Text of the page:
Home' Inclean : INCLEAN Jan-Feb 2016 Contents 30 INCLEAN January/February 2016
By Dr Denis
well over 20
years ago when I
a medical science
degree. In order
to graduate as a
pathologist I needed to complete a subject
entitled ‘blood bank’. At the end of each
laboratory session we were all required to
place our testing equipment in a large plastic
tub. Much of the equipment was made of
glass such as test tubes and beakers and they
were of course full of blood supplied by the
nearby hospital from numerous patients.
By the end of the class the tubs were full
of blood and the main rule was that no
broken glass instruments were to be placed
into the tub. The laboratory technician’s
role was to clean up after class and standard
latex medical grade gloves were used.
Unfortunately one evening a broken test
tube had been placed in the blood bath
and the technician received a cut while her
hands were in the tub fully immersed in the
mixture of blood.
This was my first encounter with work
related injury and little did I know then
that I would eventually pursue a career in
safety – in fact back then ‘safety’ wasn’t the
buzz field that it has become over the last
decade. It was, however, a very significant
experience because the late 80s seen
extensive media campaigns about the AIDS
virus and the importance of safe sex and not
Some may remember the ‘grim reaper’
was the main character used in such
television and print based campaigns –
it was all very direct high impact and
Apparently that laboratory technician did
not contract any virus from the exposure.
However, as many would be aware it does
take time for the human body to raise certain
detectable antibodies to a virus. I would
imagine the time period between exposure
and confirmation of a negative outcome
would have been extremely psychologically
taxing on the laboratory technician.
There is always the possibility a cleaner
will be exposed to such risk from rubbish
handling and cleaning. It is important that
risk management strategies are in place
with an aim to best control the hazard and
its risk. It is also important appropriate
equipment is available to aid in controlling
the risk and that systems are in place post
injury to manage the injury physiologically
Cleaner safety: the serious risks
of needle stick injury
Needle stick maliciously hidden
in a hand towel dispenser
The lessons we can take away from
this is that no matter how qualified and
experienced one becomes, extreme care
must be taken when handling needle
sticks. If Karen had of been more careful
in discarding her needle stick then maybe
she would have seen the infected needle
stick extruding from the sharps container.
In addition to this it is obvious that the
hospital itself could have engaged sharps
containers of a better design, functionality
I recall an incident where a cleaner had
removed a plastic garbage bag from a bin
and while carrying it to her trolley she
felt a scratch on her forearm. Upon closer
examination a needle stick had been placed
in the bin and its needle tip had passed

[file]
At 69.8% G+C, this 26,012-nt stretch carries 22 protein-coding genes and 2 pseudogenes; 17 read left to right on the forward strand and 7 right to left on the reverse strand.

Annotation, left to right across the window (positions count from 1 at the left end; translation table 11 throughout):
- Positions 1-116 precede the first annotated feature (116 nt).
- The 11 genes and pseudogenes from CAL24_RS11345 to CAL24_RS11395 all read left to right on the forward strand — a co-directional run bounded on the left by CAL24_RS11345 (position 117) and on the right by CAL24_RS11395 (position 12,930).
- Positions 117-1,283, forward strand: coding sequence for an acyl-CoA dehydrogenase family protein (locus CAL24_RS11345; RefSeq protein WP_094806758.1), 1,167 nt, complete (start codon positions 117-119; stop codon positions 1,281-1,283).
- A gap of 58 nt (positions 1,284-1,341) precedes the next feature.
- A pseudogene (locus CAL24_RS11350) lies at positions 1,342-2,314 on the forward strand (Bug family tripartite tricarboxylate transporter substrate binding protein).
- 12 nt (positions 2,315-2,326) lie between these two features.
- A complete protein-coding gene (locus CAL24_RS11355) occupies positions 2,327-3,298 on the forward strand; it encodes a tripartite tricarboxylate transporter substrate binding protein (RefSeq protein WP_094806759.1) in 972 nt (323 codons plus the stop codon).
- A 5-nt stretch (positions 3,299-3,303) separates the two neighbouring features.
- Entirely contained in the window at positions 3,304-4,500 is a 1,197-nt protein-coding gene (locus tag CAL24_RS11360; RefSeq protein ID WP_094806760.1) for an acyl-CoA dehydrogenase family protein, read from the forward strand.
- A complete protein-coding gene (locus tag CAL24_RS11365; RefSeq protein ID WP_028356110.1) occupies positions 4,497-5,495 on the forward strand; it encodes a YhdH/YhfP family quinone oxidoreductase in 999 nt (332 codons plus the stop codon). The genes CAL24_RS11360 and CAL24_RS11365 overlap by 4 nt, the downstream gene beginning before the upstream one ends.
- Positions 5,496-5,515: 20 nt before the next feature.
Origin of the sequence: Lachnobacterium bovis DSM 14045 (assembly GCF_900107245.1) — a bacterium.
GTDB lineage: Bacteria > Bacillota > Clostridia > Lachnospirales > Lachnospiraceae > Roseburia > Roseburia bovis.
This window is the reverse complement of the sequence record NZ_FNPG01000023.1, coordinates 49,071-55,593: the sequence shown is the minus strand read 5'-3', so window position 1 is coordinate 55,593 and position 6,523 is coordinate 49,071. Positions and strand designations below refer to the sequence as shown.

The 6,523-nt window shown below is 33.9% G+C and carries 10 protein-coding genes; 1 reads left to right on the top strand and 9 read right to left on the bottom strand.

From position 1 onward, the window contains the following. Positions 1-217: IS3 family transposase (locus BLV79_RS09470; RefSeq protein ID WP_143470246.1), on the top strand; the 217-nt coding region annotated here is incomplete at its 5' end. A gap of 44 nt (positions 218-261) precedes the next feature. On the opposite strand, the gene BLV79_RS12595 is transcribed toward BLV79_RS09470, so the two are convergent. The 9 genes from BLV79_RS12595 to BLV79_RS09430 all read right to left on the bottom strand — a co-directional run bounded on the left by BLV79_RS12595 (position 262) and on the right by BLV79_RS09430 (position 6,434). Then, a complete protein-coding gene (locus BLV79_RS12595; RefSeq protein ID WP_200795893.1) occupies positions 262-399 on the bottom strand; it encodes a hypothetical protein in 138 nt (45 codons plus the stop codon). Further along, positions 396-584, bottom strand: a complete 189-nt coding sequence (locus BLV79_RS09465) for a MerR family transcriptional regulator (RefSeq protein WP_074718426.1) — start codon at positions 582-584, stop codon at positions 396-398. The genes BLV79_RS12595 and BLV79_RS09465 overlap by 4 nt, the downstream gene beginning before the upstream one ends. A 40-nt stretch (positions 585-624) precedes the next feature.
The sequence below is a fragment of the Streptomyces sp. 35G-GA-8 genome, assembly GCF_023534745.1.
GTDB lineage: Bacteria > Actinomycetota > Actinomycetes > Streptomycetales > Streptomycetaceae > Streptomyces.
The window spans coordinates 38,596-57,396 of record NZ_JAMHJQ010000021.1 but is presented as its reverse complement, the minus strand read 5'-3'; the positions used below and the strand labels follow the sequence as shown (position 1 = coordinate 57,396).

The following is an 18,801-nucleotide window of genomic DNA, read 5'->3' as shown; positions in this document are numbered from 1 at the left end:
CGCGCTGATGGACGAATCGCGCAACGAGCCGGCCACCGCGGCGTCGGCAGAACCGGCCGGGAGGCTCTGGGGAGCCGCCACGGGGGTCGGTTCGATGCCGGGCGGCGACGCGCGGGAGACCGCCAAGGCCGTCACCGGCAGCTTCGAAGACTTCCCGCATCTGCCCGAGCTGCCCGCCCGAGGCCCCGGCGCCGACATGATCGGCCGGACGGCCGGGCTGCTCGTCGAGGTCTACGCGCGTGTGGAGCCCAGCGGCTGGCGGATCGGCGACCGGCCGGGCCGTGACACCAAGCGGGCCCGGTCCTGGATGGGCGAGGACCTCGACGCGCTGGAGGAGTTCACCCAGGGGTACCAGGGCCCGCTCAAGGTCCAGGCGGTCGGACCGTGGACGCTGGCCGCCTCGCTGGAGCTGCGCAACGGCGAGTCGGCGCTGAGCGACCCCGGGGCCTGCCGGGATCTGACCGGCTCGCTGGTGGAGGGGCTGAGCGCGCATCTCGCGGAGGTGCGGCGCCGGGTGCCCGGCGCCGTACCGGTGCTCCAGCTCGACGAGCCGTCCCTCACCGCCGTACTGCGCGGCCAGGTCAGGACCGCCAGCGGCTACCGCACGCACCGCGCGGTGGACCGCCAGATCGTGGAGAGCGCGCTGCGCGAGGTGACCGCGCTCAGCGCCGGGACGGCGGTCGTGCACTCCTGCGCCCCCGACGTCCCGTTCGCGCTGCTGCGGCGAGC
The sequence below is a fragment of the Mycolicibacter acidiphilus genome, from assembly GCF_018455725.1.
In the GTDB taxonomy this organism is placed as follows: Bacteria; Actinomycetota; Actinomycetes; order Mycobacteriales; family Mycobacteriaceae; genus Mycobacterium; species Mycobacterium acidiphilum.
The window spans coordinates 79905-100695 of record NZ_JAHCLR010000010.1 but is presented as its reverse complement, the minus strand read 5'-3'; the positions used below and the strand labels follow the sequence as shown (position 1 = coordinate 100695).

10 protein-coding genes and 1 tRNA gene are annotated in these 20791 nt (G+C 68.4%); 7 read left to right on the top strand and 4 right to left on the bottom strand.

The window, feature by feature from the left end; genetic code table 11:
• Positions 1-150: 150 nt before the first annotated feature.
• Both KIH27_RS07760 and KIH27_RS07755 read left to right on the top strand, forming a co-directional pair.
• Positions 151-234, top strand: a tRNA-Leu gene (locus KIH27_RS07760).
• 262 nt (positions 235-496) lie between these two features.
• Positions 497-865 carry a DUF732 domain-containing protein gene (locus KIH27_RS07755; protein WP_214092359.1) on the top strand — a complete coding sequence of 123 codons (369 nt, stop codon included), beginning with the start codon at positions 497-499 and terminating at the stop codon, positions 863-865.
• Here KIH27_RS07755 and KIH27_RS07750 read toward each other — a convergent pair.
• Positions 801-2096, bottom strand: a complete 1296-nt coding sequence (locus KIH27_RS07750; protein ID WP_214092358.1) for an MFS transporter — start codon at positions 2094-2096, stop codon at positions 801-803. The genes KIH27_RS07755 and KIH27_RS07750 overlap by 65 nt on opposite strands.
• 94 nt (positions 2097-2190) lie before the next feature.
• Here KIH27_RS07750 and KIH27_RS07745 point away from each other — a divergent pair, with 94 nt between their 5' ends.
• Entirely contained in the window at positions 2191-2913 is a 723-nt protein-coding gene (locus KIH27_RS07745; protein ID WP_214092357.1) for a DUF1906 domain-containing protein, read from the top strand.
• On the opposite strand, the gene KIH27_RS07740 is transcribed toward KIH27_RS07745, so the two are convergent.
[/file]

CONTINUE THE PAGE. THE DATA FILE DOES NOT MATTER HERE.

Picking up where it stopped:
through the bag. The cleaner was sent
for immediate medical attention and was
Point in case...
Karen Daley was a registered nurse
with over 20 years’ experience.
She had just accessed the vein of a
patient in an emergency room of a
major U.S . teaching hospital. While
applying pressure to the injection
site with her left hand, she reached
back with her right hand to dispose
of the needle stick in a box mounted
high on a wall when she felt a prick
in her finger. The prick was from a
needle stick that had been caught
in the containers drop down lid and
was extruding from the container
because it was full.
About nine months after the
incident Karen become very ill, it was
then she recalled the needle stick
incident and upon testing she learned
that she had been infected not only
with the human immunodeficiency
virus (HIV) but also Hepatitis C.
This negatively affected her nursing
career in addition to its adverse
physiological, psychological, social
and economical impacts.
offered psychological counselling.
Cleaners must remain fully aware of this
hazard and the sad reality that some people
will dispose of needle sticks irresponsibly
and sometimes even place them maliciously
with an aim to deliberately cause infection.
This rule must be heavily emphasised during
training. Cleaners must remain especially
aware when working within toilet areas as
items such as toilet paper and hand towel
dispensers are known sources of malicious
needle stick incidents. Essential work, health
and safety measures should include:
• Training of cleaners and consideration of the
need for immunisation of cleaners where a
workplace is assessed as requiring such.
• Provision of equipment and personal
protective equipment (PPE) to safely
discard of needle sticks.
• A program which includes baseline
testing, post exposure medical treatment,
counselling, and medical surveillance.
Many believe that training is the
cornerstone of the risk management process
and it is certainly a crucial preventative
requirement in relation to this hazard.
On a final note, in relation to the
competency based training of cleaners,
always try to take into account that adult
learners remember 10 percent of what they
hear, 51 percent of what they see and hear
and 92 percent of what they see, hear and
become involved in.
*Denis Boulais is national risk manager
for Broadlex Services Pty Ltd,
Needle stick irresponsibly
thrown in a garbage bin
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